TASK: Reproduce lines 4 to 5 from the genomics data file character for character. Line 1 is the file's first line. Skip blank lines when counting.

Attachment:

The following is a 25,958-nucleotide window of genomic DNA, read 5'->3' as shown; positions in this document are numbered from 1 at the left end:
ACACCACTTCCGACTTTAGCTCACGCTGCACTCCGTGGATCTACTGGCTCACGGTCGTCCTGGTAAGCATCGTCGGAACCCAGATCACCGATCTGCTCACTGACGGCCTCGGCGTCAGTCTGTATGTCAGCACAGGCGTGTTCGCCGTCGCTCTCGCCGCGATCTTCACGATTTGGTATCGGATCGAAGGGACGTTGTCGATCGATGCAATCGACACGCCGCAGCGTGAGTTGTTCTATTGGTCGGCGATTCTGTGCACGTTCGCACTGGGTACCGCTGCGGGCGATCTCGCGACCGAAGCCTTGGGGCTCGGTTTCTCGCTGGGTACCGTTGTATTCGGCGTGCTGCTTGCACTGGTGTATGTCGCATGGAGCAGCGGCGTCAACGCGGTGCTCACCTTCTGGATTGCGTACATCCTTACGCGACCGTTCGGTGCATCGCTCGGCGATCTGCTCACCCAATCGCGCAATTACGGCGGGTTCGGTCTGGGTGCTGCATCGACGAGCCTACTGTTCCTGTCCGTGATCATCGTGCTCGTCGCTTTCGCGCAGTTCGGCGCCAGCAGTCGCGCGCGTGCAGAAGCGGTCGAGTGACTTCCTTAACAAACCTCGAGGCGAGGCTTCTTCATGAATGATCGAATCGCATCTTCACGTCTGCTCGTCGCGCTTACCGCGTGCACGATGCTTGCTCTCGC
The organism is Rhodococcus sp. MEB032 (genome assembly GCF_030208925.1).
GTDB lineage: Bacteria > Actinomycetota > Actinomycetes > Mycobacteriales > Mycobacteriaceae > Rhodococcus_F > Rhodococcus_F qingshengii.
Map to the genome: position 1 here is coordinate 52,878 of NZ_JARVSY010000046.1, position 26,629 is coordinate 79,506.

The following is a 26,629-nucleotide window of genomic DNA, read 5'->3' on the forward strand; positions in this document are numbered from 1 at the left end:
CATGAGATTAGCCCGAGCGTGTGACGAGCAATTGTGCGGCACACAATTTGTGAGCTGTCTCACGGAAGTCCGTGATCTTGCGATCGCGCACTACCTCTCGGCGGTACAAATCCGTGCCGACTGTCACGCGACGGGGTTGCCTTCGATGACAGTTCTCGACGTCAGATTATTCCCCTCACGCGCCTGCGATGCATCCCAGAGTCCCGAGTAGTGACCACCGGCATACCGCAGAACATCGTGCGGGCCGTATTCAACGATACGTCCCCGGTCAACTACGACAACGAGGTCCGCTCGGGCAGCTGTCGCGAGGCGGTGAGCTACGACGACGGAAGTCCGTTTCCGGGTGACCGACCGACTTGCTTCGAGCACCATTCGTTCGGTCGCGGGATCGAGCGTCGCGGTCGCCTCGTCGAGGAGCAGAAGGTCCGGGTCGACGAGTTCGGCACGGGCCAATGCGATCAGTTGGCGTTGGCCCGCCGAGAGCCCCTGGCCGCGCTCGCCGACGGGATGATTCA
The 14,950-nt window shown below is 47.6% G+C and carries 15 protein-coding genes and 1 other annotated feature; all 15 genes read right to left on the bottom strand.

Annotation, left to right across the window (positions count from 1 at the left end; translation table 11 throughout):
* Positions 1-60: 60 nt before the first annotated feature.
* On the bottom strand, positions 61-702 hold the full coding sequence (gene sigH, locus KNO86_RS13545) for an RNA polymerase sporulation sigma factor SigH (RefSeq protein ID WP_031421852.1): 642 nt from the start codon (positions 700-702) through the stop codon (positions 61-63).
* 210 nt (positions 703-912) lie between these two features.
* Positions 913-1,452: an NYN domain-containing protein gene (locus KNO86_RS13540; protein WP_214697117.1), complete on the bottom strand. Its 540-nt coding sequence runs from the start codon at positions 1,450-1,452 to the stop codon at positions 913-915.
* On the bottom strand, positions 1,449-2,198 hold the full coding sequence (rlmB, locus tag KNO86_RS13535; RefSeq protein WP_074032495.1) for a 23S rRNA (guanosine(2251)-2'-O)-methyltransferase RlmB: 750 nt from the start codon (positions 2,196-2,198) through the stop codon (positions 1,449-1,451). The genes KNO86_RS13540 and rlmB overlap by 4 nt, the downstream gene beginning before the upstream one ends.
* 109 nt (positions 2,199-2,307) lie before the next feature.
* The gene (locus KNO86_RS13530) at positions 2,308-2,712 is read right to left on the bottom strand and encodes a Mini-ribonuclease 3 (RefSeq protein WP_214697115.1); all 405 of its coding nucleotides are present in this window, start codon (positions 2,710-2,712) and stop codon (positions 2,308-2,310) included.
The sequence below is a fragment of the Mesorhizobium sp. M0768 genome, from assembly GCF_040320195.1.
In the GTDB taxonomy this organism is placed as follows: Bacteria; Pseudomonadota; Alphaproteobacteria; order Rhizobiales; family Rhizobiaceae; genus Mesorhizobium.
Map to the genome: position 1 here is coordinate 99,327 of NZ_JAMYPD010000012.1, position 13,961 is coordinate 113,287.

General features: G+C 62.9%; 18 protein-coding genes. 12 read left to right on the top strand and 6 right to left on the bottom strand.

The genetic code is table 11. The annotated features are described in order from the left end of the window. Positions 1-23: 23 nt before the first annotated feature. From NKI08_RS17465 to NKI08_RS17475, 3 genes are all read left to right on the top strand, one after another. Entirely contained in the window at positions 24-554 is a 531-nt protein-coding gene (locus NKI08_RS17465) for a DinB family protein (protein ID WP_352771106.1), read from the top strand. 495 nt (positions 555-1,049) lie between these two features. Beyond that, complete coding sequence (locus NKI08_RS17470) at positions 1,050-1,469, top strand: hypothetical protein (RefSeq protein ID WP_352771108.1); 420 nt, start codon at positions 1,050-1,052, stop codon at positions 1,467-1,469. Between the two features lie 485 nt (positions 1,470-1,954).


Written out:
GTDB lineage: Bacteria > Actinomycetota > Actinomycetes > Mycobacteriales > Mycobacteriaceae > Rhodococcus_F > Rhodococcus_F qingshengii.
Map to the genome: position 1 here is coordinate 52,878 of NZ_JARVSY010000046.1, position 26,629 is coordinate 79,506.